Attorneys: Charleston jail's health care provider deprived woman of water

Joyce Curnell was found dead in a Charleston County jail cell in July after being treated for a stomach flu. Attorneys allege medical staff at the jail did not render aid to save her life. (Provided)

Attorneys for a woman who died in the care of the Charleston County detention center last summer say care givers there deprived her of water and medical help that could have saved her life.

Joyce Curnell of Edisto Island was arrested last July for an outstanding bench warrant connected to a shoplifting charge. Sheriff's office paperwork shows it was Curnell's son who called police and told them where to find his mother and make the arrest for her outstanding warrant.

After being cared for at Roper Hospital for a stomach flu, she was lodged in the Sheriff Al Cannon Detention Center.

A day later, on July 22, 2015, she was found dead, attorneys representing Curnell said.

"Simply put, Ms. Curnell died because she was deprived of water. She was too sick to tolerate the dehydration as a result of acute gastroenteritis," said Medical University of South Carolina physician Maria Gibson in an affidavit quoted on the law firm's website.

Gibson went on to say that proper care would have most likely prevented Curnell's death. The filing says Curnell suffered from sickle cell disease, and could have faced more risk for dehydration as a result.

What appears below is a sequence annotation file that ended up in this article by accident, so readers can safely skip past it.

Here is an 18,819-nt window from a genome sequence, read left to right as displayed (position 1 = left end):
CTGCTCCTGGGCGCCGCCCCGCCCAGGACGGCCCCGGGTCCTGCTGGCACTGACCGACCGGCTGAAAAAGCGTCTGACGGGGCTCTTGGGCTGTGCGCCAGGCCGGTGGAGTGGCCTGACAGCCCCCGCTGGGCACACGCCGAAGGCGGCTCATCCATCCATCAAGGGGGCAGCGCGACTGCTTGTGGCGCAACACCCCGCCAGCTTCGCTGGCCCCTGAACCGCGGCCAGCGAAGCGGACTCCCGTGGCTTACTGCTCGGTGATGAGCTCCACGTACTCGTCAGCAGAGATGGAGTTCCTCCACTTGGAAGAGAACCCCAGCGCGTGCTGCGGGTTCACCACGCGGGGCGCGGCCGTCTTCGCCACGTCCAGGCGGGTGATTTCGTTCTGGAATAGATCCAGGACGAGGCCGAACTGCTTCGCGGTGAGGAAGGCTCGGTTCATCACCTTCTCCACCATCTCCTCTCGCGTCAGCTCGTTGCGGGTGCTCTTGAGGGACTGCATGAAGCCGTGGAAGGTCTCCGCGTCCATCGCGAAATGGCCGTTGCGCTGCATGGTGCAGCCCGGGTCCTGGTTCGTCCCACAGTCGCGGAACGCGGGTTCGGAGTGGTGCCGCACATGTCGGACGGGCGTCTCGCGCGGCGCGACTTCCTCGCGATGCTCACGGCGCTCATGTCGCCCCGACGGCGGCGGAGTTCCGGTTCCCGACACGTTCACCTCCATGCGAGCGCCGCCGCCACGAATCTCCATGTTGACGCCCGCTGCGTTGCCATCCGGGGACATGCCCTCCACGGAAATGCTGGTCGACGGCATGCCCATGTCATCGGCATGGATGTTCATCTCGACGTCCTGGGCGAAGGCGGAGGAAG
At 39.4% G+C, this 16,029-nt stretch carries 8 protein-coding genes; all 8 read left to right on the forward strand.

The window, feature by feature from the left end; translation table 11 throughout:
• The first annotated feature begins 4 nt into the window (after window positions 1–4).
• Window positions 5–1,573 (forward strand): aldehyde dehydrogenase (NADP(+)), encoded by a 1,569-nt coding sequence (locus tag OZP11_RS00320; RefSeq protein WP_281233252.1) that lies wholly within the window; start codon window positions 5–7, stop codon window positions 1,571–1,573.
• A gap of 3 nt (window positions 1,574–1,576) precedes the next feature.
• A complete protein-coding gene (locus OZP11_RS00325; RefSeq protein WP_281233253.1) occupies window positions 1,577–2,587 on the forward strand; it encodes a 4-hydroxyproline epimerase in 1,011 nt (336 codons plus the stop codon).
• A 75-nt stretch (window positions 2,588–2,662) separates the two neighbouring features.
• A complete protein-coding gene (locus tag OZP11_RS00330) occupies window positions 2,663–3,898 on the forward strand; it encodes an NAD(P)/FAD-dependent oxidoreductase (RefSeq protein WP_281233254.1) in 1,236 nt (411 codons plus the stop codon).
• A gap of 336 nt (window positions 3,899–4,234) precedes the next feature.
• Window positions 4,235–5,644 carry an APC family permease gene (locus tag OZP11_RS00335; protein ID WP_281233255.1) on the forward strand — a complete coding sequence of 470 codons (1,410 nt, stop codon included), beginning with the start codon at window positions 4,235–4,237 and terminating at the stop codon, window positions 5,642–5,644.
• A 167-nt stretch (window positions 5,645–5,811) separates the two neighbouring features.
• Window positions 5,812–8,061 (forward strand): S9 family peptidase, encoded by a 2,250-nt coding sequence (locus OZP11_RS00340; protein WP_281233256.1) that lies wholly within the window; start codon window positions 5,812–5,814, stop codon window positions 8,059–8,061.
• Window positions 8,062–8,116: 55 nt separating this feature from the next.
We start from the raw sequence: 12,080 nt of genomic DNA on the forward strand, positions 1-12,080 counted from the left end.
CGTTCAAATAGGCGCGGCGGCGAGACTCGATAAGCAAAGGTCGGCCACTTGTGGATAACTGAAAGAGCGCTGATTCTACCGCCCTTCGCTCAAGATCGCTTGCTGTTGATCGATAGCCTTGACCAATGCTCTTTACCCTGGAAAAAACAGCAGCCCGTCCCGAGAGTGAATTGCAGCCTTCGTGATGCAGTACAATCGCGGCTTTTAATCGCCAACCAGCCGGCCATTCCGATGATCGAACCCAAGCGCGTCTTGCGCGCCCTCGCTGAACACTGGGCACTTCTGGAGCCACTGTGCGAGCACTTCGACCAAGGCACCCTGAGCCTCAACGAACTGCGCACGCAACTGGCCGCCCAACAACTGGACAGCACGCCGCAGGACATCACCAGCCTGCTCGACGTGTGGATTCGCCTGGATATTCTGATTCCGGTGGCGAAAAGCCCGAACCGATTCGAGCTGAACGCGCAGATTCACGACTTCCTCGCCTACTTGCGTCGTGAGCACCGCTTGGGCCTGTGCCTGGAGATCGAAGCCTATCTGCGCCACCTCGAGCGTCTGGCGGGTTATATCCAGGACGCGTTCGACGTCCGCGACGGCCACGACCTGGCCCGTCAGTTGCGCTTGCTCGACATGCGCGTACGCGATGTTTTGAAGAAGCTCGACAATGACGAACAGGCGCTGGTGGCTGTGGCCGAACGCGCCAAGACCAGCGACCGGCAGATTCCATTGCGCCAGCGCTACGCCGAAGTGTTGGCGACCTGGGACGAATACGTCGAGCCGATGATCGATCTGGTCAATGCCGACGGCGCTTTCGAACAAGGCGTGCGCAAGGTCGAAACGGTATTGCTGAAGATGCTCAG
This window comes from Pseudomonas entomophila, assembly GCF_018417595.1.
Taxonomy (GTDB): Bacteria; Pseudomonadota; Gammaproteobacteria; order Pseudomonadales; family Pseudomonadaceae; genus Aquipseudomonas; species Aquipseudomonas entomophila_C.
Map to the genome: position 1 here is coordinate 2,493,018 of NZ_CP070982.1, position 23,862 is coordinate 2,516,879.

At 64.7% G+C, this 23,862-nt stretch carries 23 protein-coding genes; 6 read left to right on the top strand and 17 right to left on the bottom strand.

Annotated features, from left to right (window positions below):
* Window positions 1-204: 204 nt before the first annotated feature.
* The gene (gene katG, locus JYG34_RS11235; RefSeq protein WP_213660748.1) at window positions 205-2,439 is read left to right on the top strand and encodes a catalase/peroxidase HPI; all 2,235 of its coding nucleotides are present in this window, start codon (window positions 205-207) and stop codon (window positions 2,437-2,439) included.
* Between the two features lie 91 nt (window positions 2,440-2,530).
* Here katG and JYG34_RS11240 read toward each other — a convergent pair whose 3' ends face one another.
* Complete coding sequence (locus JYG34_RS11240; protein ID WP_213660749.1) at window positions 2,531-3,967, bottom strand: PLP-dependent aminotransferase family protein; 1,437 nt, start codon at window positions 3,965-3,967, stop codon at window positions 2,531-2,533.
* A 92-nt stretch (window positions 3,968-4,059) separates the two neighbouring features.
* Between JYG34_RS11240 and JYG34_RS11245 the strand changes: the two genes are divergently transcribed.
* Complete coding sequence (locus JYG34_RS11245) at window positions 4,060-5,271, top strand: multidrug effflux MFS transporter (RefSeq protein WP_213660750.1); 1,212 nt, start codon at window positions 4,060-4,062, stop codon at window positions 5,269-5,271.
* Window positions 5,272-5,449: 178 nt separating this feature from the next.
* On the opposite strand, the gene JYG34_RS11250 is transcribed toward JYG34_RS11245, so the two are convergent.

"It is incomprehensible that ... we have members of our community suffering and dying from thirst and dehydration. Joyce's death was not a result of mere negligence, but a conscious, deliberate failure to provide her with the most basic of medical care," said Attorney James B. Moore III.

"Providing access to reasonable medical care to those under police custody is a necessity, not a privilege. It is a Constitutional right."

The law firm names Carolina Center for Occupational Health, the private medical group that has a contract with the Charleston County Sheriff's Office to provide all medical care to detainees, as the defendant in the case.

Curnell's son, Javon, called 911 the day after his mother went to the hospital. He told the dispatcher she was drinking herself to death and that he wanted to save her by turning her in on the outstanding warrant. He said hopefully she would be able to detox in jail.

"She's my mom but I'm trying to help her, trying to help her," Javon Curnell is heard saying on the 911 call. "She won't listen. She drinks a lot. Before I have to bury her ... She has that little warrant over her. That will give her a little time ..."

Attorneys accuse the care providers of not giving Curnell access to medication prescribed by Roper Hospital's doctors and ignoring multiple calls for help by deputies working at the jail.

The suit alleges Curnell was too weak to go to the bathroom or call for help on her own during her 27 hours of her incarceration. But attorneys who filed the suit on Curnell's behalf say there is no evidence any medical personnel at the jail offered her care or did anything to prevent dehydration.

"This is not a situation in which Joyce needed access to cutting edge medical care to save her life. She needed fluids and the attention of a doctor. Not only has nobody been prosecuted in connection with Joyce's death, it does not appear that any employee has even been reprimanded," said attorney Scott C. Evans.

Curnell died nine days after Sandra Bland was found dead in a Texas jail cell, a month in which at least six African-American women were found unresponsive while in police custody.

The ACLU said it would have representatives monitoring the case as it progressed.

"It is very unfortunate to hear of another death of an African-American while in police custody. It is alleged that Joyce Curnell died of deprivation of medical care. SC law requires officials to render medical aid whenever necessary to sick inmates," the group said in a statement.

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